DSC00149We were doing what we could in the permitted space when the real reasons for the military closure appeared. We shifted to the main road to watch the procession of settlers set up their mobile synagogue on the path, dressed in their clean shabbat clothes and the men wrapped in their prayer shawls. It seemed like an odd place to pray, but the prayer is politicized, less an expression of heavenly spirit and more a reflection of the sense of superiority, guaranteed by the guns carried by the soldiers and policemen, that is entailed in holding the prayer there.

DSC00164After a while we resumed our work, focusing on a corner of the field that was outside the zone and still had enough left to harvest. It extended to the road at the bottom of the hill and took us close to the forbidden path, where one of the settler canopies stood. There were a few comments shouted from their side, but for the most the settlers preferred to dialogue on friendly terms with the soldiers and police, until they eventually moved on.

We were working with our hands (fortunately wearing gloves) as agricultural tools are considered a threat. We tore the chaff along with the grain from the earth as fodder for the goats. The harvested piles were packed into bale bags and hauled up the hill to the pen. That part of the field was cleared, other than thorns that not even the goats would eat and some trash by the side of the road.

DSC00170Yet a small strip of the crop remained alongside the path. As we got closer to the path, we were also close to the red line on the map of the closed zone order, now guarded by a few remaining soldiers, at whose feet we found ourselves working. We had to leave the last few sheaves behind and between their boots, as if for the gleaners.

Last week was the Jewish harvest festival of Shavuot, at which time the Book of Ruth is read. Ruth, who was not Jewish, was a gleaner, providing also for her widowed Jewish mother-in-law Naomi. So the Biblical commandments and rabbinical teachings about leaving gleanings for the poor, orphans, widows and strangers should have been in the minds of the religious settlers and soldiers.

In close up, in that section of the field, we were leaving the gleanings. But in a broader perspective, and with regard to the Biblical simplicity of our work with our hands, gathering bundles in our arms, we were the gleaners confined to a corner of the field.

That is what occupation has made of Abu Anan and the Palestinians: gleaners on their own land. The settlers are the lords of the land, the soldiers their sometimes willing, sometimes unwilling henchmen, their fiefdom granted by the civil and military establishment of Israel. The occupation encroaches on more and more of the Palestinians’ life, their place, their fields, until they should feel grateful that they are allowed by these lords to glean from the corners of what was once theirs.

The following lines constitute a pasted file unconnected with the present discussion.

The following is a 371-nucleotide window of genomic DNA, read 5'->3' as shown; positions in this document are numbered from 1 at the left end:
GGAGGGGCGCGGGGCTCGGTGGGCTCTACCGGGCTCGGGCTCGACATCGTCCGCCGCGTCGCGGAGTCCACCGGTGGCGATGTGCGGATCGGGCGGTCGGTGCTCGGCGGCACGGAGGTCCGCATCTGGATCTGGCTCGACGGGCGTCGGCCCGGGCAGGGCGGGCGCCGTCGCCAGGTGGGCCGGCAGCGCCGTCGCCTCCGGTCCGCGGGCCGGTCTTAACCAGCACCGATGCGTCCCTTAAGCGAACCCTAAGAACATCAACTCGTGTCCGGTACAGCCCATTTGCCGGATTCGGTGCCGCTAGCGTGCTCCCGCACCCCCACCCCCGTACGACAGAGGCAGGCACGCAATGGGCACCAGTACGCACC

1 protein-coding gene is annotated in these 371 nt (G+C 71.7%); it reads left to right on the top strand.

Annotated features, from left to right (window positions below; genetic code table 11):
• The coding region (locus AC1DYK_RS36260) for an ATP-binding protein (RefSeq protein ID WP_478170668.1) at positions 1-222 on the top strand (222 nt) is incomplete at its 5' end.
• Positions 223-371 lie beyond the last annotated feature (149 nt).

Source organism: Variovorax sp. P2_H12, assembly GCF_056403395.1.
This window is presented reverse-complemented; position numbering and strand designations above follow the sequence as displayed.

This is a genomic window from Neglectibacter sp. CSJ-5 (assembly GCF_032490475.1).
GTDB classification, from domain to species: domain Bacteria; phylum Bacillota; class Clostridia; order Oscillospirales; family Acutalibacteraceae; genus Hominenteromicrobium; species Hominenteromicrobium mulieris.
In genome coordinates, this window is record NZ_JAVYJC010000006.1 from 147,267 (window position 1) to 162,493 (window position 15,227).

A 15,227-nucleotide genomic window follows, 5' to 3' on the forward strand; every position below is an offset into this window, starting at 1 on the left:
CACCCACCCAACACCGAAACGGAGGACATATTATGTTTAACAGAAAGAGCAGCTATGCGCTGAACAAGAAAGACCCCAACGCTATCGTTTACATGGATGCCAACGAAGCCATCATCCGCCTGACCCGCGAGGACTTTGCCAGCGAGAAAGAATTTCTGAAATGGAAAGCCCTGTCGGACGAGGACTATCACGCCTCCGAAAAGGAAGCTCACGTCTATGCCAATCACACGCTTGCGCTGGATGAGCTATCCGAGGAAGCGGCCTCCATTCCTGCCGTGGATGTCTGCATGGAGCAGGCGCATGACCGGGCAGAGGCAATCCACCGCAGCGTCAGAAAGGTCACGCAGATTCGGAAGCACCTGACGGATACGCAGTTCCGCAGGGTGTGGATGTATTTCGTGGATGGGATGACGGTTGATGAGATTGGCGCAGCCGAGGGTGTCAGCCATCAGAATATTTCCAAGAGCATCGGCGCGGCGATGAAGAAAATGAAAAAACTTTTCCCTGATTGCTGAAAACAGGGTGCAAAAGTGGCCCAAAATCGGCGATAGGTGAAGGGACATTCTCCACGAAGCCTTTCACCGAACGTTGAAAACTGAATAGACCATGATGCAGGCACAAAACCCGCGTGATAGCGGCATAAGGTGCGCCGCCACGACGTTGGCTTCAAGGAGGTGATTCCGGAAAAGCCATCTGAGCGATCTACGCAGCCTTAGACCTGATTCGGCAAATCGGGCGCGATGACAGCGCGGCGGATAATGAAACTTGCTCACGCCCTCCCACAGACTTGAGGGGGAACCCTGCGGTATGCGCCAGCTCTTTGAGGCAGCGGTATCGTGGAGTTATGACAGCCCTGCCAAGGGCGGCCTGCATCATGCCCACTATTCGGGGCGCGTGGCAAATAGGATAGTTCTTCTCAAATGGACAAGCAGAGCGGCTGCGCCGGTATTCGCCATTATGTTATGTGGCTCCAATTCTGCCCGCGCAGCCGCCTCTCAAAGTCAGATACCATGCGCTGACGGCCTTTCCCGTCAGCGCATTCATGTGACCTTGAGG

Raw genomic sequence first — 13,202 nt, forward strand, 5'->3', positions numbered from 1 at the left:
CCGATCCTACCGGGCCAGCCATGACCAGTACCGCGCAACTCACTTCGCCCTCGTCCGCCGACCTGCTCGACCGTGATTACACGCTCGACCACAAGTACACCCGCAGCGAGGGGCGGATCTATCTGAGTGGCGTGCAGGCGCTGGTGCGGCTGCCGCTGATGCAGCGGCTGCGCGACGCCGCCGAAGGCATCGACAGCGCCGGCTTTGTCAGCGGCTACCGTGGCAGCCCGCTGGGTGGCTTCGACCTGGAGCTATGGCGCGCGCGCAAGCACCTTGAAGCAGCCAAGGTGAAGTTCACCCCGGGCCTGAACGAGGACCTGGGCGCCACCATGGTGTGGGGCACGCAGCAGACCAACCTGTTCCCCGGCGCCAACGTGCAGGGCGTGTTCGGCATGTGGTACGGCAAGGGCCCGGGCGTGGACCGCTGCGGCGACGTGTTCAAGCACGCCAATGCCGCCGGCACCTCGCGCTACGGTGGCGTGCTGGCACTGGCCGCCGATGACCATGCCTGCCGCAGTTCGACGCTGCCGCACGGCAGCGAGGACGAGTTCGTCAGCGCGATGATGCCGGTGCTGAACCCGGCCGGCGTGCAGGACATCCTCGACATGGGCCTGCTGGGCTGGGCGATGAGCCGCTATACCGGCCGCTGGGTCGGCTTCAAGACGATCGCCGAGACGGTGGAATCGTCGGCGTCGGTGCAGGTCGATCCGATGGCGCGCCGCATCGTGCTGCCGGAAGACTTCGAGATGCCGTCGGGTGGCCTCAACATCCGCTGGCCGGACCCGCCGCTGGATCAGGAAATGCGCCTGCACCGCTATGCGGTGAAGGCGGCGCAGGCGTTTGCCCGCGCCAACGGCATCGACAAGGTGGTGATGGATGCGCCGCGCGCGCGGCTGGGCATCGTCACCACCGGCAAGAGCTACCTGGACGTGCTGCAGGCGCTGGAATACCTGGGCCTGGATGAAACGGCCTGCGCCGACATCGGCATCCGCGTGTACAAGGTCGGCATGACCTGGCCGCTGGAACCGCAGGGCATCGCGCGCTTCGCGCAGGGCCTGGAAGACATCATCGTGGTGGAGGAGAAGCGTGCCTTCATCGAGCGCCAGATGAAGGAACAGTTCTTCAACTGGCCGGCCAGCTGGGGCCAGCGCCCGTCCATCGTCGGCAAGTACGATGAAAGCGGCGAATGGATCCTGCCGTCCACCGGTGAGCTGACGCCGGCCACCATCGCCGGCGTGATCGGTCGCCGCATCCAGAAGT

We did not strike a blow against the occupation today, at best a pinprick. Maybe the officer and those under his command realized how unjust the “closed military zone” order is, and how absurd it is to enforce it for some people but not for others. Maybe some of the settlers were reminded that their bullying does not go unnoticed. But many pinpricks, the accumulation of little acts, might tip the scales towards justice in the end. In the meantime, as we gleaned together with Abu Anan in the permitted corner of the field, we practiced quietly, under the unkind sun, what life could be like without occupation, Palestinians, Israelis and internationals working together without lord and master,

Flags, place, and people

Growing up in the UK in the 1970s, I had no love for the British flag which had been appropriated by the racist far right, especially the National Front. As I was a keen Zionist at the time, I’m pretty sure I felt a lot more affinity to the Israeli flag then. I’m visiting Israel again, but without the Zionist identity that brought me as an immigrant to this country in 1985. It’s not long after Independence Day, so there are perhaps more flags around than at other times of the year, but there seem to be a lot of them. Living in the US, I’ve grown used to seeing the red, white and blue on the houses of neighbours, on massive poles outside shopping malls and in the town square. Perhaps it’s unfair, but I can’t help feeling that when a nation feels the need to brand a place so insistently with its flag, there’s some insecurity there about the land belonging to the new nation rather than the people who lived there before.